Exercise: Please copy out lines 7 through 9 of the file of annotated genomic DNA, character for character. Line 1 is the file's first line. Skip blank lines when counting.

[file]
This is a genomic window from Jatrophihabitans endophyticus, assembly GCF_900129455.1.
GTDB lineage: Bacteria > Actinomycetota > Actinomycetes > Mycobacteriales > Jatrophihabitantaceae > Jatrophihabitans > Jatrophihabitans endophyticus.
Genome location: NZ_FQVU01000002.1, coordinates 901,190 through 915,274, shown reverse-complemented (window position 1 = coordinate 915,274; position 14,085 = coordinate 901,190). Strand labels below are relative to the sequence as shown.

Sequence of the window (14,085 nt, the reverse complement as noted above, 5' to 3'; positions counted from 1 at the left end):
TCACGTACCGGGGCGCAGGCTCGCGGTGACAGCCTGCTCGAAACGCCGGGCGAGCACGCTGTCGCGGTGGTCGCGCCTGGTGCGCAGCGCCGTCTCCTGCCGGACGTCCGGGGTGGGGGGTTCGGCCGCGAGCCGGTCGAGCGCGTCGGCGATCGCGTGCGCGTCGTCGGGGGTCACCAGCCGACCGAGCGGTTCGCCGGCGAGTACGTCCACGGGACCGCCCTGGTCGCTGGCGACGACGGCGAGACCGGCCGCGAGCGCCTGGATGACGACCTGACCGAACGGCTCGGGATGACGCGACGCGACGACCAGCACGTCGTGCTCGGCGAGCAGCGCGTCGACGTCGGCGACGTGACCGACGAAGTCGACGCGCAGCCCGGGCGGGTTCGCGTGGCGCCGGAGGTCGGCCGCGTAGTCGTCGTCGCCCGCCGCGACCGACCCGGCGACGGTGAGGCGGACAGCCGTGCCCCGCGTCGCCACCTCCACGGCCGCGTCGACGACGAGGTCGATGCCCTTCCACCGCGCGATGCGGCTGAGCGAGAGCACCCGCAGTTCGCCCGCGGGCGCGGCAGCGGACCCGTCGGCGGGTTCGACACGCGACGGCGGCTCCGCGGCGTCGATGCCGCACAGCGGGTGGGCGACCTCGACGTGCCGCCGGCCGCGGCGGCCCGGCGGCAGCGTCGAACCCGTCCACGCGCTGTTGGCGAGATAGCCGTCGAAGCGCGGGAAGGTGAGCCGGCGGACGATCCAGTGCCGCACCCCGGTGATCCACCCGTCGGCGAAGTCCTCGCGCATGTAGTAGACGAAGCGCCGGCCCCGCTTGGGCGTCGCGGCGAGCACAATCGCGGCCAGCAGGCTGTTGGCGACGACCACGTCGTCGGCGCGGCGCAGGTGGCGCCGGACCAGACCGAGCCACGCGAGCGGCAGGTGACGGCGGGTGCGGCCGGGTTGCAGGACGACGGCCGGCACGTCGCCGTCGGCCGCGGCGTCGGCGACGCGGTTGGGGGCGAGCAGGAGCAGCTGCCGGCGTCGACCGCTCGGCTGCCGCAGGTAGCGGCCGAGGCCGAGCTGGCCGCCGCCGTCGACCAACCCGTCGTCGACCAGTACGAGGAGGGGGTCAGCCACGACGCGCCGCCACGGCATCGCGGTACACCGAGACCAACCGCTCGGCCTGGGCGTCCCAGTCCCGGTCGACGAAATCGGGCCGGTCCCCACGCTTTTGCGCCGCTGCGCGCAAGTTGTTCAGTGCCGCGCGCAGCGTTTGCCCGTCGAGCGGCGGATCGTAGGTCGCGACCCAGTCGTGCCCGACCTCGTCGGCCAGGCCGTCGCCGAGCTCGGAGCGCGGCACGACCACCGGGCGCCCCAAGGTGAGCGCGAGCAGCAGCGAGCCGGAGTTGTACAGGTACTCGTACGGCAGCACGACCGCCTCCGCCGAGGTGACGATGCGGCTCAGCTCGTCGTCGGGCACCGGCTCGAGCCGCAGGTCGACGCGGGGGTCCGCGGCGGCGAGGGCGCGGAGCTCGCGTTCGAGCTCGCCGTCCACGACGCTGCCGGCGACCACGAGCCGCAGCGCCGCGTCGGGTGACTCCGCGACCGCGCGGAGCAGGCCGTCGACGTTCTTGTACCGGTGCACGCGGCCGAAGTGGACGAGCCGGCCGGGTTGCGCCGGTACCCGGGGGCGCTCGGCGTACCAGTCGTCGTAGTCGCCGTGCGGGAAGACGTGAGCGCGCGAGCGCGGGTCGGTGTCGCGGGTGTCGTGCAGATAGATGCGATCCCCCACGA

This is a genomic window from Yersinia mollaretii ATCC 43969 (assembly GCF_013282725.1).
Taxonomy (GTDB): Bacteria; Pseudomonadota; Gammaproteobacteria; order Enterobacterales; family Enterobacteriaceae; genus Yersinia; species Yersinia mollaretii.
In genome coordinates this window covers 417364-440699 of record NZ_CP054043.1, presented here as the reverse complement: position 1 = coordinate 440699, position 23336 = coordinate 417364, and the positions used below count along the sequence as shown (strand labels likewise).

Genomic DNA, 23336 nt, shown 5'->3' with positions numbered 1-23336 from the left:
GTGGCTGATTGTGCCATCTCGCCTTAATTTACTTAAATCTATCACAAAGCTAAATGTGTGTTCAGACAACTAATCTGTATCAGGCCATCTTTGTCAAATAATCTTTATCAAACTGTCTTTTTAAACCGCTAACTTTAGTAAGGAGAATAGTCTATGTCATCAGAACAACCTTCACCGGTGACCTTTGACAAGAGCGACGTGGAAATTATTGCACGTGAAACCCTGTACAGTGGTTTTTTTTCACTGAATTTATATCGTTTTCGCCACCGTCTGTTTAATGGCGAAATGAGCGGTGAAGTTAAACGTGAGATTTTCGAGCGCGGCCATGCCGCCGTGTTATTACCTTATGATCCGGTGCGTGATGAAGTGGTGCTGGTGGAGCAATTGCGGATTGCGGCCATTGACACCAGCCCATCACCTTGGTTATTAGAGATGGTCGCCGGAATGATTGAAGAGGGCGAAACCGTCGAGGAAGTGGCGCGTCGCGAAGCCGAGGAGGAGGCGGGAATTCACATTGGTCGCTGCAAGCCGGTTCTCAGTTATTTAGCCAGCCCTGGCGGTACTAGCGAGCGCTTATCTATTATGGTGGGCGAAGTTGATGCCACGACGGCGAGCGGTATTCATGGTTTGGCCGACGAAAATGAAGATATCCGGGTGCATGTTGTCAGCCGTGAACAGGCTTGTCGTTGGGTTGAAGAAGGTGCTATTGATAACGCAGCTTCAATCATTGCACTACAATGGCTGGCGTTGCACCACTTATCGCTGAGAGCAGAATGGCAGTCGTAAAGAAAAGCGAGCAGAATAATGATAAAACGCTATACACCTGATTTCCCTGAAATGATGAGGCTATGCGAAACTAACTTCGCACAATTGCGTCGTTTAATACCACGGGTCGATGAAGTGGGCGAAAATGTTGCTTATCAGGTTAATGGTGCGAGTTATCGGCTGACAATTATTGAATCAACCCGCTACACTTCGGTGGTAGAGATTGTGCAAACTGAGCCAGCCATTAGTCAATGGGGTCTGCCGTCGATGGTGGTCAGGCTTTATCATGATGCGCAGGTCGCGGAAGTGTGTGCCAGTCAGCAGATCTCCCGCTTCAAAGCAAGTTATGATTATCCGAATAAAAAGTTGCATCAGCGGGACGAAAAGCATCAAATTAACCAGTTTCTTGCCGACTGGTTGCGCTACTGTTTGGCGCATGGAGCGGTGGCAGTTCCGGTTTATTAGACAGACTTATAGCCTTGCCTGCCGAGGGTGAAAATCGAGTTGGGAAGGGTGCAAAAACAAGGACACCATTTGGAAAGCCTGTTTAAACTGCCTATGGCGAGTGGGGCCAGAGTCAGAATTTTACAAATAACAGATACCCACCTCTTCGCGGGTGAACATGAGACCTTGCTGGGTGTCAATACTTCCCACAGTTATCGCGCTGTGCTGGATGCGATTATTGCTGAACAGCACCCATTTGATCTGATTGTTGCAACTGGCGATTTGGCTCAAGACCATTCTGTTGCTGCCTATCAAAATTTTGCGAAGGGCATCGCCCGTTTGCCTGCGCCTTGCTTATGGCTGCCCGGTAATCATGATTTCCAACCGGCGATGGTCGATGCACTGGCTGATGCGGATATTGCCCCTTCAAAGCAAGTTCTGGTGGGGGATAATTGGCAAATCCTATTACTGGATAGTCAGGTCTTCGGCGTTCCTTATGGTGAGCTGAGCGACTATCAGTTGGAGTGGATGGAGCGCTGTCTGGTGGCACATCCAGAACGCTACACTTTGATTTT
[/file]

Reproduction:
Taxonomy (GTDB): Bacteria; Pseudomonadota; Gammaproteobacteria; order Enterobacterales; family Enterobacteriaceae; genus Yersinia; species Yersinia mollaretii.
In genome coordinates this window covers 417364-440699 of record NZ_CP054043.1, presented here as the reverse complement: position 1 = coordinate 440699, position 23336 = coordinate 417364, and the positions used below count along the sequence as shown (strand labels likewise).

Genomic DNA, 23336 nt, shown 5'->3' with positions numbered 1-23336 from the left: